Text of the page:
Here I have a nice little apartment for myself in South Kolkata, on a little pond, one of very many scattered about the city. On arrival I had time to take a deep breath and then we went off for 5 days to Riddhi’s home town, Supur, a rural village about 3 hours drive away. It was Durga Puja, the major Hindu festival of the year, and I got a front row seat as it were to the festivities. Owing to Riddhi’s family status there, he had to officiate in some rituals. I found the village life fascinating – unless you’ve been to such places it is difficult to convey the basic nature of it – dirt streets, on/off electricity, questionable water, and a deep poverty which, being the norm there, takes on a “just-life” quality. Not having been in India for 12+ years, my first ride seemed a harrowing trip in hell, zig-zagging, dodging in the mixed traffic of cars trucks buses rickshaws bicycles goats cows pedestrians, horns honking and a general mayhem which here, in the countryside or the cities, is the same, and taken as normal. By my second trip I’d acclimated myself to it, and, as I told Riddhi, it appeared that either your driver was very good, or dead. No in-betweens on that.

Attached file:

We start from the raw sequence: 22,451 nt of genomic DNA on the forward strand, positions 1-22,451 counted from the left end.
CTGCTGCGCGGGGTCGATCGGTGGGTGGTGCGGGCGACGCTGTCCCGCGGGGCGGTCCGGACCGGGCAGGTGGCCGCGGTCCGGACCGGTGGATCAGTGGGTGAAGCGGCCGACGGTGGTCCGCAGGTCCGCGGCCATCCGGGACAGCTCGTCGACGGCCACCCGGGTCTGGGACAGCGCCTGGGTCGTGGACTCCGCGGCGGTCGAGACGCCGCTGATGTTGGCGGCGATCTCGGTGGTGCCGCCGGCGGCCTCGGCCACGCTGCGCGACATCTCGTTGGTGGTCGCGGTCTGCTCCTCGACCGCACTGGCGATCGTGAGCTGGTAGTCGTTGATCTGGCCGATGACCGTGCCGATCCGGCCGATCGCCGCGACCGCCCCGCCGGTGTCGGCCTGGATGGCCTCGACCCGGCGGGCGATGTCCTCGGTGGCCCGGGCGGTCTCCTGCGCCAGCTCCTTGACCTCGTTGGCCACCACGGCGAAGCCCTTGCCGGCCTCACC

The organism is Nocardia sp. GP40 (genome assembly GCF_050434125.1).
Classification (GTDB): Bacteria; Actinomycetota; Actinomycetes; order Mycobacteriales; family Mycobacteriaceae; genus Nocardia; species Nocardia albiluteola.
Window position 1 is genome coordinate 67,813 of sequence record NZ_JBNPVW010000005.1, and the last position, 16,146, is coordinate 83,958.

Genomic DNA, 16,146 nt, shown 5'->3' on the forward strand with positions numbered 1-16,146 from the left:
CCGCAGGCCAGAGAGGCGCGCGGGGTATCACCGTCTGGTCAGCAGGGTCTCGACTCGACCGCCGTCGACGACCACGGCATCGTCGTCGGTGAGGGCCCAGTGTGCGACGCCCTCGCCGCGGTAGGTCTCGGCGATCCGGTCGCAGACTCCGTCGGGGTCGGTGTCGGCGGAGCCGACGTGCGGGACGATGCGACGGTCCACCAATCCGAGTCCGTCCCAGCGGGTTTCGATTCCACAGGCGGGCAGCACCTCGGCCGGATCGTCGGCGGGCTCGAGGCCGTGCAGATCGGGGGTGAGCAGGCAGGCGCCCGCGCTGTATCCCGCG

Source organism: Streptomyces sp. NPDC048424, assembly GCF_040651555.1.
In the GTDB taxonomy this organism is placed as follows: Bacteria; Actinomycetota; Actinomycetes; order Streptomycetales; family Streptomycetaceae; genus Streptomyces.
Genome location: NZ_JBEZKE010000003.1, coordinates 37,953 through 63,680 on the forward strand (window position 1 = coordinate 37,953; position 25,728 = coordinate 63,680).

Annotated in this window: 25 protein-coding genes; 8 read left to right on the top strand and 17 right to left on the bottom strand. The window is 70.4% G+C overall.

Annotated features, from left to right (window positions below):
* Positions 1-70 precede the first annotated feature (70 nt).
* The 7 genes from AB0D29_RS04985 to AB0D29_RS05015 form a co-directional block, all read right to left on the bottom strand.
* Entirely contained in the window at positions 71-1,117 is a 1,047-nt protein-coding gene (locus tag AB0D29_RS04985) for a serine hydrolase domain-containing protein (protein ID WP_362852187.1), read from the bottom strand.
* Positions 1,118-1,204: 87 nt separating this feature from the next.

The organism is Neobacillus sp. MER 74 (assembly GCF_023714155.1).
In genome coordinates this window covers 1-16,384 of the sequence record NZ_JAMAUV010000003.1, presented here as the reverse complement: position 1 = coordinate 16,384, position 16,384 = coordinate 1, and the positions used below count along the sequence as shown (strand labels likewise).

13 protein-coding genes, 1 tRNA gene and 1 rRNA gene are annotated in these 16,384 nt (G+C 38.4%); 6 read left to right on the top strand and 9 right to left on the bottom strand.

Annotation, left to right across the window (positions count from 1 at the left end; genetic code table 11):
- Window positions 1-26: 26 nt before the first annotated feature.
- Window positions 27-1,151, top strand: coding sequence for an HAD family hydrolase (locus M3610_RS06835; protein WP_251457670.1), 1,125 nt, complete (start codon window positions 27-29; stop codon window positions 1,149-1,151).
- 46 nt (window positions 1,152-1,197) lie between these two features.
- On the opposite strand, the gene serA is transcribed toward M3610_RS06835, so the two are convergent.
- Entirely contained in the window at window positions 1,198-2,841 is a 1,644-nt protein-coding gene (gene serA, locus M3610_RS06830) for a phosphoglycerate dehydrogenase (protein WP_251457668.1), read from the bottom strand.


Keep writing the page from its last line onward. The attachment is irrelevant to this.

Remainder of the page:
Here in the city I walk around the neighborhood and ponder some kind of film. Have a few people – two young women, Aopala (dancer) and Tanika (actress) game to do something; now I must dream it up out of the city, life and find a film. Or not. Ok either way.

Also while here took a trip nearby (20 miles but took a few hours driving) to a place where a traditional form of Bengali boat was being built – to go into a museum. More of the endless village which seems to be a major part of India. Boat and all was of interest, perhaps because I lived a while, in Port Hadlock WA, for nearly a year, immediately across from a hand-made boat making school and saw what they did.